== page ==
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Tired of high grocery prices? What to expect as the Black Sea grain deal ends – National

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An easing in overall inflation is not being mirrored in food prices, and experts say severe weather and geopolitical disruptions will continue to cause pain for Canadians at the grocery store.

Statistics Canada’s latest Consumer Price Index report for June released Tuesday showed that while the overall annual inflation rate cooled to 2.8 per cent last month, prices for food bought at the grocery stores continued to accelerate at a pace of 9.1 per cent year-over-year.

Sylvain Charlebois, the director of the Agri-Food Analytics Lab at Dalhousie University, says the gap between general inflation and rising prices for food in particular is a source of frustration for shoppers.

“That’s the sticker shock factor,” he tells Global News. “That gap really makes people mad because they’re looking at the economy, things are getting back to normal, but not at the grocery store.”

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How the Bank of Canada’s decision affects Calgary’s food security


StatCan said the biggest contributors to food inflation in June were meat (up 6.9 per cent), bakery products (up 12.9 per cent) and dairy products (up 7.4 per cent). StatCan also pointed to a 30 per cent month-to-month jump in prices for grapes as pushing the price of fresh fruit up 10.7 per cent annually.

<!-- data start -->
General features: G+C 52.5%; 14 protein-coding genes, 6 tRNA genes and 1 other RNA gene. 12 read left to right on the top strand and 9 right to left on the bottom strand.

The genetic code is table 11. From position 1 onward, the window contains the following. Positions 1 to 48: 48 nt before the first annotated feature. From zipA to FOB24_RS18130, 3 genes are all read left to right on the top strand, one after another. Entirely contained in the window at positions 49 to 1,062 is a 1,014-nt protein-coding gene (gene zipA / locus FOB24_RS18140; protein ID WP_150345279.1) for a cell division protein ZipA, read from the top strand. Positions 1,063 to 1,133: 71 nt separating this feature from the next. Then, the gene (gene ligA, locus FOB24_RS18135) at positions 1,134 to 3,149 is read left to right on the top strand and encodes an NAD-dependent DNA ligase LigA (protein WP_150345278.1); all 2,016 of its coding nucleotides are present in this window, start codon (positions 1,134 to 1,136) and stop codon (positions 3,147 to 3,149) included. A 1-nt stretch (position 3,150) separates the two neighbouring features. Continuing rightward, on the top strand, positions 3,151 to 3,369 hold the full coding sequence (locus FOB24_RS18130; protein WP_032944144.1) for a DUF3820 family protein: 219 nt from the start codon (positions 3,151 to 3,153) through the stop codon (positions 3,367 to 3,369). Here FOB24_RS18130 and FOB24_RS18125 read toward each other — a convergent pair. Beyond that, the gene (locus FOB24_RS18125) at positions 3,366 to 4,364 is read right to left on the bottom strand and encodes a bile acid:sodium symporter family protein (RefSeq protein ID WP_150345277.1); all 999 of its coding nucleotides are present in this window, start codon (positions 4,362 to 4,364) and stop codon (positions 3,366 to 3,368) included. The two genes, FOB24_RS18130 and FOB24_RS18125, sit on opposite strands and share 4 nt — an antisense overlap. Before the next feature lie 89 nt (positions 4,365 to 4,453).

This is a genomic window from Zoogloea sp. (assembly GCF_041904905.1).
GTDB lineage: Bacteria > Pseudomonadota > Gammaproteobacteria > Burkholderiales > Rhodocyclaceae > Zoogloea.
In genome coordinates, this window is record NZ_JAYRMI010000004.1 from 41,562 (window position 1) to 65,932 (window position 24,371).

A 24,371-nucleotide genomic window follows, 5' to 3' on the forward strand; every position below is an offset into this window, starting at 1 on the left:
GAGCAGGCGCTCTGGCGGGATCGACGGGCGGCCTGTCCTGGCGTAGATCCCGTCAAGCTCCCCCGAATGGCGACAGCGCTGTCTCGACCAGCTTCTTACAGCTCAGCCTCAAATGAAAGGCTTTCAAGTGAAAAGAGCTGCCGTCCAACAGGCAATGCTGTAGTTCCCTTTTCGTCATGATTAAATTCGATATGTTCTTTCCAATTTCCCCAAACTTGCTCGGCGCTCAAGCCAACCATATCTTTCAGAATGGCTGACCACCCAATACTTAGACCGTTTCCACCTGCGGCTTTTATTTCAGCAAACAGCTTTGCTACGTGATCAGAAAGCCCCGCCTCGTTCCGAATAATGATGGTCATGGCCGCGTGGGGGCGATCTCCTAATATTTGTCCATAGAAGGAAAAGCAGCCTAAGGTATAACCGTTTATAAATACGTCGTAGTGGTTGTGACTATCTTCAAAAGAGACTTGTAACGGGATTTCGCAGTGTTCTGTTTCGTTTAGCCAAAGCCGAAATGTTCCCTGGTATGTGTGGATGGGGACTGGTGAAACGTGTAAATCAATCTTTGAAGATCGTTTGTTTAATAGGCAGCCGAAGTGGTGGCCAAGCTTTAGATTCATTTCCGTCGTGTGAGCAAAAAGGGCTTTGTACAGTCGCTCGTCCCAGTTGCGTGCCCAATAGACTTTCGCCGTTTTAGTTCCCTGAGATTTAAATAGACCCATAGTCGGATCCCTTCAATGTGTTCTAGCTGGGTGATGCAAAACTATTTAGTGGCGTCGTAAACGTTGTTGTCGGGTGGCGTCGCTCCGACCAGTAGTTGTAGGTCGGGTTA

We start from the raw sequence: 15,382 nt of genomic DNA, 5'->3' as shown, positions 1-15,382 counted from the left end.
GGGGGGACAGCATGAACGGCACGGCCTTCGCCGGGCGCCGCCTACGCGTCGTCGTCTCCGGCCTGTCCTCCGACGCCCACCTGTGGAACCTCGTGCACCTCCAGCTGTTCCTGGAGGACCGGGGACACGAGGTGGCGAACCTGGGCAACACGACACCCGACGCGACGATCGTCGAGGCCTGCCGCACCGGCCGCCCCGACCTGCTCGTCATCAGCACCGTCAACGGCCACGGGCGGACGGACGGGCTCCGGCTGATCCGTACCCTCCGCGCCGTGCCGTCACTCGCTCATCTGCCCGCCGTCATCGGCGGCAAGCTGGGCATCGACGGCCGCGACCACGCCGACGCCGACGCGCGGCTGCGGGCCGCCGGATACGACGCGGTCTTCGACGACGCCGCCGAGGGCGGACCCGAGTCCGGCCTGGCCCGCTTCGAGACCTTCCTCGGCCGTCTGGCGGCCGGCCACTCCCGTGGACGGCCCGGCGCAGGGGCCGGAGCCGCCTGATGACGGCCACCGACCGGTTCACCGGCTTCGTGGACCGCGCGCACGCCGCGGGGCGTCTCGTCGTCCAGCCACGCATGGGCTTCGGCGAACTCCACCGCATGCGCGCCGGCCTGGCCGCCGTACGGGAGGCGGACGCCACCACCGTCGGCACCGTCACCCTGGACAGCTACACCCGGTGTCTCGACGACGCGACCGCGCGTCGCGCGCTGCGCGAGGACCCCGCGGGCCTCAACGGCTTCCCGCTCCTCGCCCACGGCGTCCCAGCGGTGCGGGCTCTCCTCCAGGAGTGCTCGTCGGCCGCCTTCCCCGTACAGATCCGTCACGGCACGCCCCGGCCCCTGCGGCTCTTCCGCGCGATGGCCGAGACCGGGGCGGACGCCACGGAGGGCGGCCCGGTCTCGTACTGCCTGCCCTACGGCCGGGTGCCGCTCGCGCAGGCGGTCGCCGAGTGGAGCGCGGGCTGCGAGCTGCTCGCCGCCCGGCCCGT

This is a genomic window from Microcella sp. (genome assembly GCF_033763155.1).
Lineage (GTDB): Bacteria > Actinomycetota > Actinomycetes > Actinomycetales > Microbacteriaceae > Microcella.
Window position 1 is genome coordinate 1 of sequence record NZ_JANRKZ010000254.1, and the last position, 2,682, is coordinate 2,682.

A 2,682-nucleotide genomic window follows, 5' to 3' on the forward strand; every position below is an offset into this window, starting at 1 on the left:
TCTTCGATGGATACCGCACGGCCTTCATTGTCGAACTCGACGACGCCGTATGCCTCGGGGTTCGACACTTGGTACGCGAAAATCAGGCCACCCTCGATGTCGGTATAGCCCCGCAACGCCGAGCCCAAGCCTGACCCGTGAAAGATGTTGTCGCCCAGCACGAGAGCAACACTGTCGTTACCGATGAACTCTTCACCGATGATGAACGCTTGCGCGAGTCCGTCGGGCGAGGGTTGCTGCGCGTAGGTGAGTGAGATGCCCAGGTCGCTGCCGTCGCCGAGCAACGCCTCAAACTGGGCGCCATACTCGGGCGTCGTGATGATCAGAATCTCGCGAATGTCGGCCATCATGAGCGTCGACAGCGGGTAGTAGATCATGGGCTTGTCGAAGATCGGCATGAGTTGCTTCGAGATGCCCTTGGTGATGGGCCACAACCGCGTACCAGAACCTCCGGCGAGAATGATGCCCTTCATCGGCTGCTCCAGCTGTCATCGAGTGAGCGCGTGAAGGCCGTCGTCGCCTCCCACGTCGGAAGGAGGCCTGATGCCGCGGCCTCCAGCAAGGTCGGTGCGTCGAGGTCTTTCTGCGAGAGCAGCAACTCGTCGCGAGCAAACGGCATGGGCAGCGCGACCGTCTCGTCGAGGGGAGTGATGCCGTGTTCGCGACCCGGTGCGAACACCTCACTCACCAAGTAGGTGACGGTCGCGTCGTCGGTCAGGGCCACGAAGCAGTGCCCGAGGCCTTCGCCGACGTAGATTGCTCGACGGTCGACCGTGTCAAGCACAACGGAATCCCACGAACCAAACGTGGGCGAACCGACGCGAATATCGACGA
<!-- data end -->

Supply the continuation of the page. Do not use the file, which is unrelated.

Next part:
Charlebois says that extreme weather events are a primary driver of higher prices for fresh foods right now.

Droughts in the west of Canada and the U.S. are affecting cow herds and driving prices higher for beef, he says. It’s an issue he expects will continue to put pressure on fresh meat prices for months to come.

While one-off weather events can be blamed for spikes in food prices month-to-month, Charlebois says that each disruption is part of a wider trend. Over the past 15 years of analyzing food prices, he says that the impacts of climate change have been a “constant” factor in the prices of fresh foods.

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“Climate change is costing Canadians every single day, whether you like it or not,” he says.

Black Sea grain deal collapse to stymie grain shipments

Persistent food inflation in Canada is set to face more challenges in the months ahead as Russia this week allowed the collapse of the Black Sea grain deal which enabled the peaceful flow of wheat products from Ukraine and Russia to international markets.

While Canada is a major exporter of wheat in its own right, Charlebois explains that commodity prices like grains are set internationally, so an impact to supply elsewhere in the world can drive up prices globally.

Matias Margulis, associate professor of food systems at the University of British Columbia, told Global News this week that the collapse of the trade deal is “very concerning for food security globally” and could drive food prices higher in North America.

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The final impact on prices depends, however, on how markets react to the news and how other countries set up supply chains in an attempt to maintain exports from Ukraine in light of the deal’s collapse, Margulis said. While food inflation has been a thorn in the side of consumers in Canada and the U.S. for months, the issue is particularly acute in developing nations, he added.